Norway's dash for Gaza

From the folks who brought us 'quisling' and 'Oslo' comes the first European country to embrace Haniyeh.

haniyeh norway dude 298 (photo credit: AP)
haniyeh norway dude 298
(photo credit: AP)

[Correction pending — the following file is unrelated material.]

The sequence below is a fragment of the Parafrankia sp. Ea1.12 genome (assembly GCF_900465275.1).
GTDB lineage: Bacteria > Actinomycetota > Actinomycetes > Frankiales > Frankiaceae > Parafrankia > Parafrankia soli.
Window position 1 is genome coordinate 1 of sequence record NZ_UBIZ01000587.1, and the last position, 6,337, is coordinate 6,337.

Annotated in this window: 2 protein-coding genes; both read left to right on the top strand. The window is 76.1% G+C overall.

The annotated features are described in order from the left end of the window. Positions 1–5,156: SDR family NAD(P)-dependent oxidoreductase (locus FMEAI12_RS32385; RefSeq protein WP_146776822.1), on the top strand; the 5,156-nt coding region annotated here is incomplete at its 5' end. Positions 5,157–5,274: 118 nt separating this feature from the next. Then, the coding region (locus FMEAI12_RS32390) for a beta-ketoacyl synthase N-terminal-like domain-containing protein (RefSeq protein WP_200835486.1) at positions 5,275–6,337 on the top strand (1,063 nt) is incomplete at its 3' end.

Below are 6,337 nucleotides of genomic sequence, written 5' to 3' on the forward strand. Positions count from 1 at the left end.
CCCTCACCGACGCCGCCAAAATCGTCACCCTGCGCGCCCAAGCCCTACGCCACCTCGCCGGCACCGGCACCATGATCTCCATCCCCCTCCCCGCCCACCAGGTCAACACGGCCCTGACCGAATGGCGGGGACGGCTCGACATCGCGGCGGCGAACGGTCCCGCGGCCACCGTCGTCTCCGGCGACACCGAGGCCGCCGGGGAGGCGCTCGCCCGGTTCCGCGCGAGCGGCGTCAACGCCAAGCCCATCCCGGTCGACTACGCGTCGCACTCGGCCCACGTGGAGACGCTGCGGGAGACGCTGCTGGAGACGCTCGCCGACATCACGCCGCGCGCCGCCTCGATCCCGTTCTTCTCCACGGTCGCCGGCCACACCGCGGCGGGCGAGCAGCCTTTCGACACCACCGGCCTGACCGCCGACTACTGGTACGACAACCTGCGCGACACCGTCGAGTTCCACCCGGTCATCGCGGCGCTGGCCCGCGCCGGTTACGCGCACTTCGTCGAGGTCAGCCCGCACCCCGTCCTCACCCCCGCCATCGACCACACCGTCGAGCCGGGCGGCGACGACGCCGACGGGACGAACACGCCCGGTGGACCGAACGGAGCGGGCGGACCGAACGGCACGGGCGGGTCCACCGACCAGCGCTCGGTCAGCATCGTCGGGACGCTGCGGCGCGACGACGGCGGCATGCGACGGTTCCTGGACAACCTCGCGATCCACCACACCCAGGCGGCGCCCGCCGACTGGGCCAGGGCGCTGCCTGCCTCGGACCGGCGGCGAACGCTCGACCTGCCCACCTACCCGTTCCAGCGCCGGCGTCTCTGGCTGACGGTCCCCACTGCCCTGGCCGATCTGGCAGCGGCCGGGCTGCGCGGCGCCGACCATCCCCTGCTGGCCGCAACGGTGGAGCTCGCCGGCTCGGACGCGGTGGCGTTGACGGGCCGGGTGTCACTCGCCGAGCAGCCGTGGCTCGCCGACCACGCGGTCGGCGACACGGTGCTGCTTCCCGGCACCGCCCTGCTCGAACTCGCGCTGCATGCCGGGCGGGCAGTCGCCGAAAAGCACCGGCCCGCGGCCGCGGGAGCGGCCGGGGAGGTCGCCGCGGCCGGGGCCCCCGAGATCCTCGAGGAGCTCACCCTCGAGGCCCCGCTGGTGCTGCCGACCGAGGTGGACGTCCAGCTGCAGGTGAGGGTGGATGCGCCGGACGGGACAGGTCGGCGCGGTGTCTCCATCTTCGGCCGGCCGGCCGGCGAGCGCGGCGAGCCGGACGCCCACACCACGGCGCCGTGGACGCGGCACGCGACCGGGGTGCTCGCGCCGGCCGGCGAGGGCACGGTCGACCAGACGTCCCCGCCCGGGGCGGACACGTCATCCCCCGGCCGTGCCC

Why was Raymond Johansen, the Norwegian deputy foreign minister, in such a hurry to be the first European representative to meet Ismail Haniyeh, the prime minister of the new Palestinian unity government in Gaza? What was the hurry? He certainly read Haniyeh's March 17 speech in which the Hamas chief outlined the Fatah/Hamas government program. Haniyeh said: "The government affirms that resistance is a legitimate right of the Palestinian people." And he knows what Haniyeh means by "resistance" - suicide bombings of cafes and buses, drive-by shootings, rocket launchings. He knows the new government demands the "right of return" to pre-1967 Israel for millions of Palestinian Arab refugees and their descendents. He knows that means that killing Israel demographically. Johansen knows that the Fatah/Hamas government does not renounce violence; that it will not honor previous agreements signed by the PLO, and that it will never recognize the right of a sovereign Jewish state to exist anywhere in the Middle East. So, I asked myself, again, just what was Johansen's rush? Now, I recall that Johansen was quoted back in March 2001 (by the Norwegian news agency NTB) as saying that international law gave the Palestinians the right to fight an "occupier," but he later said that he'd been misquoted. So the more I thought about Johansen's rush to embrace Hamas, the more baffled I was. I admit that I know very little about Norway. All I remember is that this faraway country enjoys beautiful fjords and other wonders of nature. As a matter of fact, I have never met a single Norwegian. So I consulted my old files in our archives to see whether they would help me fathom Norway's rush to Gaza. Here's what I came upon. It was Norway that, during World War II, produced the original Quisling - Vidkun Quisling. When Germany invaded Norway on April 9, 1940, Quisling announced a pro-Nazi coup. He thus betrayed his king and his country to collaborate with the invading German forces. The very name "Quisling" still stands for a betrayal. And then I recalled that after World War II was over, the Norwegian government announced that it would agree to re-absorb, within its great land, precisely the same number of Jews as had been living in Norway before 1939 and had been murdered in the Holocaust. But not a single Jew more. THIS WAS at a time when tens of thousands of Holocaust survivors were in refugee camps in Germany desperate to get out of Germany and re-build their lives. The Norwegian government decision was certainly a logical one. No one, save for the Palestinian Jewish community, had any interest in all those "undesirable" survivors. But I imagine that there was some satisfaction in Norway, when those survivors finally found sanctuary - in what would become the Jewish state. Do today's Norwegians recall that once this refugee problem had been solved, Israel had to conquer the desert, absorb a million more Jews exiled by the Arab countries and fight war after war for its survival? And perhaps in order to bring some order and peace to the Middle East, in 1993, it was the Norwegian government that helped foist the Oslo agreement on us. Now, after over 2,000 Israelis perished or were maimed by the Palestinian terror which came in the wake of Oslo, the very name "Oslo" has became anathema to most Israelis. And how do Oslo's own citizens react to the violence unleased by the accords named after their capital? They probably say that we Israelis anyway agreed to it - forgetting the manipulations and dirty tricks that made our Knesset's acquiescence possible. Besides, Norwegians probably tell themselves, they were not the only European country to push the agreement down our throats. And so, thanks to Oslo, we turned over most of the West Bank and Gaza to the Palestinian Authority. We brought Yasser Arafat, Mahmoud Abbas and the entire enemy command and control from exile in Tunis and set them up in Ramallah. More recently, we even pulled out entirely the small Jewish communities from Gaza. Still, our Arab enemies lost no opportunity to work hard, not for for the sake of two independent states, Israel and Palestine, as envisaged in the agreements signed so far, but for a single country, where only those Jews who lived in Palestine before 1918 would be eligible for citizenship. The whole problem can today be summarized in a few words: There will be no peace as long as the Arabs believe that Israel can be destroyed - and sitting with Hamas reinforces this belief. As long as Europe allows the Arabs to fantasize about "the right of return" there can be no end to this conflict. But this message has failed to reach the consciences of the Norwegian government. So let me appeal to the people of Norway: Tell your government that Israel has a right to live in peace and security. And that to do so, the Palestinian government must recognize the agreements signed between Israel and the PLO; must renounce the threat and use of terrorism against Israelis; and must recognize the right of the Jewish people to live as a sovereign nation in the Middle East.